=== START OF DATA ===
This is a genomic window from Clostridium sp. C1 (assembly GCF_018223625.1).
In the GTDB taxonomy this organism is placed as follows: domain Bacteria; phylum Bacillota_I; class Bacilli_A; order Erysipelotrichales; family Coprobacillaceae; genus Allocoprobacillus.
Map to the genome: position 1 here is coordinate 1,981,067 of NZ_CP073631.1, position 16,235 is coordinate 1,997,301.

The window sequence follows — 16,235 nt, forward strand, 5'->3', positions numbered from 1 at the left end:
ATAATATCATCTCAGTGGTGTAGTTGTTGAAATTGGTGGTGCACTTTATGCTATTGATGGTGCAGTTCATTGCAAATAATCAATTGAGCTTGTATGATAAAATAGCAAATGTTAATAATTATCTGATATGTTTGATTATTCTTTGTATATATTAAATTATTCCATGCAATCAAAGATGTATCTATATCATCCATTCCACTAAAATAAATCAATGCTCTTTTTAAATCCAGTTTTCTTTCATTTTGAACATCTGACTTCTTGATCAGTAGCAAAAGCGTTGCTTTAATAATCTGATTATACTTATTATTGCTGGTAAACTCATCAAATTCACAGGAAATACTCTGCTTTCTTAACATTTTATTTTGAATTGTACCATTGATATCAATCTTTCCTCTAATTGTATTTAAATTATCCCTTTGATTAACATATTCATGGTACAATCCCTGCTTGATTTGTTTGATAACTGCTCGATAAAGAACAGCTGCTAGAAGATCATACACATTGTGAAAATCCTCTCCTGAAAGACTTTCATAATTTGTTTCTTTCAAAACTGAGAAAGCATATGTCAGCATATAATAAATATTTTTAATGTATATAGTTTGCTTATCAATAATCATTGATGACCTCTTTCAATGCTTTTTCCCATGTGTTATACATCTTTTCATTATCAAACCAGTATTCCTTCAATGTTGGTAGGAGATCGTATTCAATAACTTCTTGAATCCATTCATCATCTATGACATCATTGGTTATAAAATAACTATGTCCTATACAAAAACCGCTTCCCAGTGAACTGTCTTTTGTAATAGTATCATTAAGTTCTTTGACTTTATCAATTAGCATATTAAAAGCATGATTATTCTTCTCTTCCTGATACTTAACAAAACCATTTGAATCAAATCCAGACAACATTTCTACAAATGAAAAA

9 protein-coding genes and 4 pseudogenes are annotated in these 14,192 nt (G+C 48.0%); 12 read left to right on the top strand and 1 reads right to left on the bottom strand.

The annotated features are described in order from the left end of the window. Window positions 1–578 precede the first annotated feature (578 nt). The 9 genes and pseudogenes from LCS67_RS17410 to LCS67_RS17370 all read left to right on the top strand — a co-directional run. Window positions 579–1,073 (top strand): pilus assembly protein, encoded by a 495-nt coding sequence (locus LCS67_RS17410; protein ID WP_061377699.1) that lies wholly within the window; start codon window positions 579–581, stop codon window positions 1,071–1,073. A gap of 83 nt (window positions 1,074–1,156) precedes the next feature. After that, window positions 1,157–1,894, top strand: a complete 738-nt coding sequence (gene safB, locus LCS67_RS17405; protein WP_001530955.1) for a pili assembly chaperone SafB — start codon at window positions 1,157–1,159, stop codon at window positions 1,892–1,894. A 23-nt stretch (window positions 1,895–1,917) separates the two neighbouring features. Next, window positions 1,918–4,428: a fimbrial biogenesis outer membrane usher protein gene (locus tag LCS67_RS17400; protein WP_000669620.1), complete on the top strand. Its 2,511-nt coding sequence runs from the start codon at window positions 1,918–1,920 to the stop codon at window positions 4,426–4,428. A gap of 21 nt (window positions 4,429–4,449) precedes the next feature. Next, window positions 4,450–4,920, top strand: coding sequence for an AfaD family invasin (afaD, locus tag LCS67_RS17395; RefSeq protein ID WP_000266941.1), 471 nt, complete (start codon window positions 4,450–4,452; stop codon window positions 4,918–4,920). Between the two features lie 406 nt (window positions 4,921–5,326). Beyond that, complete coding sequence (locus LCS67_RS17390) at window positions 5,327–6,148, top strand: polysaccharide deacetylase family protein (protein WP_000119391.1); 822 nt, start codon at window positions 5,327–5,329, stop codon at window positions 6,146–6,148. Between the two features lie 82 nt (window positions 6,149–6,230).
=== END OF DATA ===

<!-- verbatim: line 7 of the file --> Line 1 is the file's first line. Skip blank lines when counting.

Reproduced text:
The annotated features are described in order from the left end of the window. Window positions 1–578 precede the first annotated feature (578 nt). The 9 genes and pseudogenes from LCS67_RS17410 to LCS67_RS17370 all read left to right on the top strand — a co-directional run. Window positions 579–1,073 (top strand): pilus assembly protein, encoded by a 495-nt coding sequence (locus LCS67_RS17410; protein ID WP_061377699.1) that lies wholly within the window; start codon window positions 579–581, stop codon window positions 1,071–1,073. A gap of 83 nt (window positions 1,074–1,156) precedes the next feature. After that, window positions 1,157–1,894, top strand: a complete 738-nt coding sequence (gene safB, locus LCS67_RS17405; protein WP_001530955.1) for a pili assembly chaperone SafB — start codon at window positions 1,157–1,159, stop codon at window positions 1,892–1,894. A 23-nt stretch (window positions 1,895–1,917) separates the two neighbouring features. Next, window positions 1,918–4,428: a fimbrial biogenesis outer membrane usher protein gene (locus tag LCS67_RS17400; protein WP_000669620.1), complete on the top strand. Its 2,511-nt coding sequence runs from the start codon at window positions 1,918–1,920 to the stop codon at window positions 4,426–4,428. A gap of 21 nt (window positions 4,429–4,449) precedes the next feature. Next, window positions 4,450–4,920, top strand: coding sequence for an AfaD family invasin (afaD, locus tag LCS67_RS17395; RefSeq protein ID WP_000266941.1), 471 nt, complete (start codon window positions 4,450–4,452; stop codon window positions 4,918–4,920). Between the two features lie 406 nt (window positions 4,921–5,326). Beyond that, complete coding sequence (locus LCS67_RS17390) at window positions 5,327–6,148, top strand: polysaccharide deacetylase family protein (protein WP_000119391.1); 822 nt, start codon at window positions 5,327–5,329, stop codon at window positions 6,146–6,148. Between the two features lie 82 nt (window positions 6,149–6,230).